UnbAlanced

Published on April 18th, 2016 | by Al

THEY HAVE NO SOUL, YOU KNOW

I couldn’t leave for the Tumbarumba TT with Boris and Bly and the others on Thursday. They were cutting over to a new ERP system at work on 1 April, and Thursday was 31 March.

At 2130 on the evening of 31 March the office was still humming with accountants and consultants and managers. I don’t work on the accounting side, but there had to be a way that I could help make 1 April better.

So I downloaded a Canon logo and made up some signs and laminated them and got one of the managers to help me stick one to each copier on each floor.

canonnotice

Hilarity ensued on 1 April, but not as much as I had planned, because I wasn’t riding to the Tumbarumba TT. I decided I would ride down on the Saturday. Google Maps said it was five hundred and four kilometres and I could get there in five hours, but I would have to slab it down the Hume Highway.

I couldn’t. It would destroy my soul, and it is far too late in life for me to be developing red hair; so I rode over the mountains on the Bells Line of Road, and through Georges Plains and Barry and Neville and down the Mid Western Highway to Cowra. It was a great ride, in perfect weather.

I don’t think I’d ever stopped in Cowra before. There’s a memorial there to a prison break in 1944, when three hundred and fifty nine Japanese prisoners of war broke out of their camp. Two hundred and thirty one died and a hundred and eight were wounded from charging machine gun emplacements and such. I am told that Seiji Ogi, the ringleader, told his men to die like the carp. I have seen carp die, and it usually involves them flopping around on the dirt on their side gasping. I fail to see the attraction, but Ogi’s men thought that it was a good idea, apparently.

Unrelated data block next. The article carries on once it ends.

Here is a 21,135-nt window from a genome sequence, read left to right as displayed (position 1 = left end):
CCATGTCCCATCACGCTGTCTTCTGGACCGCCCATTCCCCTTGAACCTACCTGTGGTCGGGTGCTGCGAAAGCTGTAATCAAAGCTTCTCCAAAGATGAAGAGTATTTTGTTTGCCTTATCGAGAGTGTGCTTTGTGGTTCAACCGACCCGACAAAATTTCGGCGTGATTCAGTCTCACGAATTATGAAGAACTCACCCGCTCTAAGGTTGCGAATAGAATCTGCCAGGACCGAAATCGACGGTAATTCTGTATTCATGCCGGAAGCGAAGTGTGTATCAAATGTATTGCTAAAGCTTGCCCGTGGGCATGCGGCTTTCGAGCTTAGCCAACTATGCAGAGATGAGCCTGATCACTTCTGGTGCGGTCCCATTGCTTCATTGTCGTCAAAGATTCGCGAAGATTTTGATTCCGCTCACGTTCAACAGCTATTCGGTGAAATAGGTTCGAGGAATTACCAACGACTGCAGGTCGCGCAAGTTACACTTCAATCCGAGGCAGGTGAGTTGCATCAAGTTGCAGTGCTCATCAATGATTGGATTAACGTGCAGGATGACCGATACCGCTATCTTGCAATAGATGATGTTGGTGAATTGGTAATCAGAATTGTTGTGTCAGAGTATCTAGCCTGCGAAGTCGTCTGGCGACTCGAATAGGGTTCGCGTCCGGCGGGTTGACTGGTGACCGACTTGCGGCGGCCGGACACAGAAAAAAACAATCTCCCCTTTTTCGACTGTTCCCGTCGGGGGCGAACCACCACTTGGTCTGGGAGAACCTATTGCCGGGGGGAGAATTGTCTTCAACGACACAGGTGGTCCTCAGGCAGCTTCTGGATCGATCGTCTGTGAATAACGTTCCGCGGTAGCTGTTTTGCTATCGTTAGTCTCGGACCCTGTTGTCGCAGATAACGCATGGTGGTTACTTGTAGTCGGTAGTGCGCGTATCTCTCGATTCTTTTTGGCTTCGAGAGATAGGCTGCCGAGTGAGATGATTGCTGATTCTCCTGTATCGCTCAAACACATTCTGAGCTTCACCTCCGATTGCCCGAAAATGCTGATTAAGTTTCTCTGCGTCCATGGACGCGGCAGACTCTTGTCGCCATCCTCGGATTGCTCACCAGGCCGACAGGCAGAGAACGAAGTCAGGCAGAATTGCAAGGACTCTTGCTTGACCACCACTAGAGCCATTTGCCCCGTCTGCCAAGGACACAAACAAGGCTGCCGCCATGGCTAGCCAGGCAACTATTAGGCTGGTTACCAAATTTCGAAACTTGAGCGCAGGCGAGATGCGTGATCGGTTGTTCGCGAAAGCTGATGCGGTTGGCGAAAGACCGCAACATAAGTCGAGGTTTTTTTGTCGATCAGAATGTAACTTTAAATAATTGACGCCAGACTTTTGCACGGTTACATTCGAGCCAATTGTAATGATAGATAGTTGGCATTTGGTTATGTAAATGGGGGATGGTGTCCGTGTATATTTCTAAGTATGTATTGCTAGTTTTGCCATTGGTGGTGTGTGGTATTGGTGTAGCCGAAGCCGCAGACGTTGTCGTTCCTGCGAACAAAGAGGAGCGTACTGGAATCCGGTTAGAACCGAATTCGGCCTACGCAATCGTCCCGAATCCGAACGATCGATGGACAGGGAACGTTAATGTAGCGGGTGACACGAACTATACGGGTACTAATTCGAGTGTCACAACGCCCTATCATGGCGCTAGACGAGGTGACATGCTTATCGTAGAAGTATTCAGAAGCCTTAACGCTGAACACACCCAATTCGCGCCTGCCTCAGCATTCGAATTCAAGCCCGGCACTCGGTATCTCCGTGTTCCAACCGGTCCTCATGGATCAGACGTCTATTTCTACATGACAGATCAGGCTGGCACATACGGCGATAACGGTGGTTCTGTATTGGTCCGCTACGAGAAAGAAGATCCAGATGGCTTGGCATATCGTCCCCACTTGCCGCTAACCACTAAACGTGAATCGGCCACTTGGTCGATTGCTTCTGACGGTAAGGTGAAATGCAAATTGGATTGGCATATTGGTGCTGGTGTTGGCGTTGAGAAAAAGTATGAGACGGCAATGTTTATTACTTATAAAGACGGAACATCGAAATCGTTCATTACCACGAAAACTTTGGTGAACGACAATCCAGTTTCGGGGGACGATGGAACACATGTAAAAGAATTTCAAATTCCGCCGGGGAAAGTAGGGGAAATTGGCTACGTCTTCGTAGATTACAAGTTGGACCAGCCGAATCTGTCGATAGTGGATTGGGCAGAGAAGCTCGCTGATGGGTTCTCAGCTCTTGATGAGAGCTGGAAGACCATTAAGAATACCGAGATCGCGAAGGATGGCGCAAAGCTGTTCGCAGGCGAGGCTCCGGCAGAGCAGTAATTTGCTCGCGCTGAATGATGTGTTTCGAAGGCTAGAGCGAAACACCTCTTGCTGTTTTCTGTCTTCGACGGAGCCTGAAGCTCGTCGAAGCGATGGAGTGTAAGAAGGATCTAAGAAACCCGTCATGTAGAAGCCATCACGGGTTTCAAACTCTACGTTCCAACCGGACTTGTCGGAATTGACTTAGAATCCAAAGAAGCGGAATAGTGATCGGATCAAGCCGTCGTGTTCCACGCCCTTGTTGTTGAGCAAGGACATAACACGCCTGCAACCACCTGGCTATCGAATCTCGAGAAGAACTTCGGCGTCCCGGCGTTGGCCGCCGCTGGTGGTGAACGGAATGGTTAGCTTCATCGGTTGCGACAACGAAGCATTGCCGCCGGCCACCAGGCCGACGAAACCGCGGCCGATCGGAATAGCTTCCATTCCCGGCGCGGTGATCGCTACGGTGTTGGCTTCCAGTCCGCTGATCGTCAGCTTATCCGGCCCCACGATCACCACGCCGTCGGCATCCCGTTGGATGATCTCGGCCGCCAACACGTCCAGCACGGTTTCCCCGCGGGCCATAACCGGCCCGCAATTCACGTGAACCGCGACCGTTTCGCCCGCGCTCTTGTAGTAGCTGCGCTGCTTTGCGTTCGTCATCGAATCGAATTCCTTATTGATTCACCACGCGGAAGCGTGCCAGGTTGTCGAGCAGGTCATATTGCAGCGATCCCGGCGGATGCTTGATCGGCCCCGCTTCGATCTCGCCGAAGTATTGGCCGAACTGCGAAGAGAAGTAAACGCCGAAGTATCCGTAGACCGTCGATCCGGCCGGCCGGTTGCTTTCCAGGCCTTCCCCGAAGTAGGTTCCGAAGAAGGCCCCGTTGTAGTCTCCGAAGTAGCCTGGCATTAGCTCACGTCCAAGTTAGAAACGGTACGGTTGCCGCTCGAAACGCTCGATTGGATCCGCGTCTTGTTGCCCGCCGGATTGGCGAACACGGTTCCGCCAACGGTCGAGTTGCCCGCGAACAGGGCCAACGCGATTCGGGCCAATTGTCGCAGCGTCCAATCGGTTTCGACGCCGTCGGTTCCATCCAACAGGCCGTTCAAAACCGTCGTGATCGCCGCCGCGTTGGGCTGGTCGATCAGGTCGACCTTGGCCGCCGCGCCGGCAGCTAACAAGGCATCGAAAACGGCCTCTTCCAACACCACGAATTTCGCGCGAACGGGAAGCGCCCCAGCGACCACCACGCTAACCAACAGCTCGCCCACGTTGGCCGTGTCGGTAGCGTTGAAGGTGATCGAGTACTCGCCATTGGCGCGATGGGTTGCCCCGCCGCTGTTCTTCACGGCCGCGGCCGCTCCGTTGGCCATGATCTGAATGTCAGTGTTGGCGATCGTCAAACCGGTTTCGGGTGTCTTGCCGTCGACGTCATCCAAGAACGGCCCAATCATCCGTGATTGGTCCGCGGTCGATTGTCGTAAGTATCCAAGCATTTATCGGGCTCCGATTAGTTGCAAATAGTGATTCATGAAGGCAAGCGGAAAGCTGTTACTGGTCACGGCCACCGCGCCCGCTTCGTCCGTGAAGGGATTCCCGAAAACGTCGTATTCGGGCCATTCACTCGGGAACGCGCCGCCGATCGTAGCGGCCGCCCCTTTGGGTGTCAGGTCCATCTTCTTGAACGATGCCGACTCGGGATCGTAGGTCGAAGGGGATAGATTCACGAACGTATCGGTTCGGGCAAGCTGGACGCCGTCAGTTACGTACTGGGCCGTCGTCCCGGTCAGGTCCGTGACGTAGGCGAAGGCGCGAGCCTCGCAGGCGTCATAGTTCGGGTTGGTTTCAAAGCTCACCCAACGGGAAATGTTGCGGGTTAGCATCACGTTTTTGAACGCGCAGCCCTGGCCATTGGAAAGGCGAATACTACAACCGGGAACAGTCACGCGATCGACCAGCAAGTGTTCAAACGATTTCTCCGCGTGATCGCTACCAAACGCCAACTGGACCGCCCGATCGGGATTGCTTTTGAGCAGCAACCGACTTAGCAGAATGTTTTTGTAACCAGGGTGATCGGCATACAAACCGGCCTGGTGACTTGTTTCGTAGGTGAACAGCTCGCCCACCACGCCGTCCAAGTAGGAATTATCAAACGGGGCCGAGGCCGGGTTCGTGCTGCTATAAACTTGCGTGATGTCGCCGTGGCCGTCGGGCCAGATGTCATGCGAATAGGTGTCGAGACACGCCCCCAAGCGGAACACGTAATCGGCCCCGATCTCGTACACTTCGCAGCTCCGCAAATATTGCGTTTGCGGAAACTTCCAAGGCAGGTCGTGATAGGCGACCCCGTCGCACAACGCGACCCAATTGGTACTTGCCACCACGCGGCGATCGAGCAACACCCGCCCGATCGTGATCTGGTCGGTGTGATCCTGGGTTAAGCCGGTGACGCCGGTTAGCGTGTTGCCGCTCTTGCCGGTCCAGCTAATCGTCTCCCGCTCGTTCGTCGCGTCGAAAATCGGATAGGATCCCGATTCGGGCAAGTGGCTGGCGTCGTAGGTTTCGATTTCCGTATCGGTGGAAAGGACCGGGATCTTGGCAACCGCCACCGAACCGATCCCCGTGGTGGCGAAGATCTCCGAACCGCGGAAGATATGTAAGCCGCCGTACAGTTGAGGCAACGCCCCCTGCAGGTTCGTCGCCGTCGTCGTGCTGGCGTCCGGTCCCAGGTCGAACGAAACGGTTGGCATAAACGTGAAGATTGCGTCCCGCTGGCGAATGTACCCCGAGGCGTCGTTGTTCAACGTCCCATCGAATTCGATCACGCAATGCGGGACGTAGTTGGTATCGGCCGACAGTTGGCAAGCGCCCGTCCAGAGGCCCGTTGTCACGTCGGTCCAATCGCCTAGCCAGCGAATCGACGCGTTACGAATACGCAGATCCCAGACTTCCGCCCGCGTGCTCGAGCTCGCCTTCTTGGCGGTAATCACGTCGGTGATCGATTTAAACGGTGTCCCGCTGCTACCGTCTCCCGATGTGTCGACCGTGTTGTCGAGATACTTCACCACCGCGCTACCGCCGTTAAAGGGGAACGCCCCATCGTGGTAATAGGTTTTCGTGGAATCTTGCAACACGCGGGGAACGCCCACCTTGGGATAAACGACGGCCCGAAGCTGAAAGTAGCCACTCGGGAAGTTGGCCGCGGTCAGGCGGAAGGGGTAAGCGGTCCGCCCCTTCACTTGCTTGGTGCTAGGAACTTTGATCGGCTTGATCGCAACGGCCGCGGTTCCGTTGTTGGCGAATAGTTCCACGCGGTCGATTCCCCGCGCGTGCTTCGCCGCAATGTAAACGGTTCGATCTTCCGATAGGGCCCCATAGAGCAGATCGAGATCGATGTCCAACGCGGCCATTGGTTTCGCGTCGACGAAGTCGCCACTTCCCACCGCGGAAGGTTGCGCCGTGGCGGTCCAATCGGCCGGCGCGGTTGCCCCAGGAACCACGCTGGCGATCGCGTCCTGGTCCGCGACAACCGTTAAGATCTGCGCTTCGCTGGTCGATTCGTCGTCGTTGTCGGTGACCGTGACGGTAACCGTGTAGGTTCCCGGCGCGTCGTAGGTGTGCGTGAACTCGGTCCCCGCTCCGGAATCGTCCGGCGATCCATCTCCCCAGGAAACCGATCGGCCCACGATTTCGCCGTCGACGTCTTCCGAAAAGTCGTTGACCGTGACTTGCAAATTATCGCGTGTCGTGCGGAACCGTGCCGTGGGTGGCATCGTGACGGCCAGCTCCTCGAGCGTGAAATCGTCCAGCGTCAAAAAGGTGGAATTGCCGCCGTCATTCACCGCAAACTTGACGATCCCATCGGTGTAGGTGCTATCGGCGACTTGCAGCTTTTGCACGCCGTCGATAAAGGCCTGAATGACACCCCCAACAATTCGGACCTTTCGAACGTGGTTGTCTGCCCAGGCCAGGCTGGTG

The Japanese are an inscrutable race, and have foolish moments.

I filled my tank and headed east to the Snowy Mountains, and found Tumbarumba. There were maybe a hundred people drinking at the caravan park. I joined them, and drank Gromit’s wine, which gave him an excuse to open a second bottle, and listened to the stories of the riding that day, and ate a meaty dinner hot from the grill.

The next morning Bly decided that slabbing it up the Hume would destroy HIS soul, too, so we went back the way I came. We rode the winding roads of the Snowy Mountains, and the lonely high speed straights of the Central West. The weather remained perfect. We stopped in Manduramah for a pub lunch in a shady beer garden.

I got home about 1700, after a satisfying blast over the Bells Line of Road. The GPS said I’d done over thirteen hundred kilometres since the previous morning.

I unpacked my bags. I had a hot shower. It was most relaxing. My soul felt undestroyed. I dried off and checked my hair in the mirror.

There was not a tinge of ginge.

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About the Author

Al does a bit of everything, and likes hanging around with Boris, because there are generally motorcycles and whiskey, and because hilarity generally ensues. He wastes his spare time not moderating the BIKE ME! forums, where he posts occasionally and is regarded as unfair, unbalanced and unmedicated. Shows how much THEY know.



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